Toni Kroos arrived at Real Madrid last summer on the back of winning the World Cup with Germany and has quickly established himself as an important player for the reigning European champions.
The capital club paid between €25 million and €30 million (depending on the source) to bring the then 24-year-old to the Bernabeu on a six-year contract from Bayern Munich, and he wasted little time endearing himself to the Madrid faithful.
“I’m incredibly proud to be here,” he said at his presentation. “I’d like to thank Real Madrid for this opportunity. They have given me the chance to play for the most important club in the world.”
Shortly after his arrival at the Bernabeu, an unnamed club director offered a trenchant comparison between Kroos and Asier Illarramendi—a player of the same age for whom Madrid had paid a similar fee just a year earlier. Per Diego Torres of El Pais (in Spanish), the director said that the previous summer, Madrid had signed, in Illarramendi, a child; now, in Kroos they had purchased a man.
Ancelotti, too, was highly impressed with the manner in which his new recruit swiftly adapted to an unfamiliar role as the deepest-lying midfielder. He spoke glowingly of the German’s virtues in an interview with Onda Cero radio (h/t Marca) last November.
He has aced his crash course in replacing Xabi Alonso. I’ve been surprised by the fact that he never gets on edge. He always play the same way, whatever the pressure. He plays at pace, always picks the right pass, doesn’t lose the ball and wins back possession.
Ancelotti’s faith in Kroos is made clear by the amount of playing time he has given the midfielder. Per Marco Ruiz of AS, Kroos has featured for 3,182 minutes so far this season, which represents 88 percent of the total minutes Madrid have played in all competitions.
The most minutes he has ever played in a season was 3,433 for Bayern Munich back in 2011-12. He is currently just 251 minutes away from equalling it, with three months of the campaign still to go.
Kroos has been Madrid’s primary distributor so far this season. Per WhoScored.com, he leads the club in average passes per match in La Liga (69) and is second only to Isco in the Champions League (75.3).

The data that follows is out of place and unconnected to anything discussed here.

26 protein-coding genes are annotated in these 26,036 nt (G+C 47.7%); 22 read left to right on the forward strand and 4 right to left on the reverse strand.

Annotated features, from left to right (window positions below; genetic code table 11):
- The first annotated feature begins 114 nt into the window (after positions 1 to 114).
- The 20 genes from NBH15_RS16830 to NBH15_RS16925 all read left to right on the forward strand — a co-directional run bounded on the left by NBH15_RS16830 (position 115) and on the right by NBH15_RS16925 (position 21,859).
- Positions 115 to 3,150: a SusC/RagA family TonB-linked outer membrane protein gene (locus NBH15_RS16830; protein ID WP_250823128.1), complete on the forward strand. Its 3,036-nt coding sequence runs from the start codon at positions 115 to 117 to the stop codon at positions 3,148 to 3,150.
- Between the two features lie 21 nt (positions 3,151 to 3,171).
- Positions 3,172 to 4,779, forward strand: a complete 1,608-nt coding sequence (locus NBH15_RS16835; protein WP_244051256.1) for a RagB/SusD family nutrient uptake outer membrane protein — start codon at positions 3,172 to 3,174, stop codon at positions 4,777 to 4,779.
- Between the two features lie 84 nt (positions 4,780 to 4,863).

His completion rates in both La Liga (93 percent) and the Champions League (94.7 percent) are highly impressive.
Despite largely operating in deeper territory that he did last season, Kroos has increased the regularity with which he provides direct contributions to goals.
Per data from WhoScored, Kroos has accumulated one goal and nine assists in 2,615 minutes of league and Champions League action so far this season. On average, he therefore provides a direct contribution to a goal every 261.50 minutes—a significant improvement on the 341.33-minute interval between these contributions during his final season at Bayern.
Alonso did provide slightly more on the defensive side of things. Per WhoScored, the Spaniard averaged 5.5 combined defensive actions (tackles, interceptions, clearances and blocks) per match in La Liga and 6.3 per match in the Champions League last season, in comparison to Kroos’ average of 3.6 per match in both competitions during the current campaign.
The German does also need to work on his Spanish. Sergio Ramos revealed ahead of the Club World Cup final in December that he and Kroos communicate via a mixture of English and hand signals when they are out on the pitch. He will be able to better influence proceedings once he is able to converse more confidently in Spanish.
Otherwise, the speed with which Kroos has adapted to the demands of Madrid and La Liga has been highly impressive. The 25-year-old is already a vital part of Ancelotti’s side and will play a key role in any success the club enjoy during the final months of the campaign.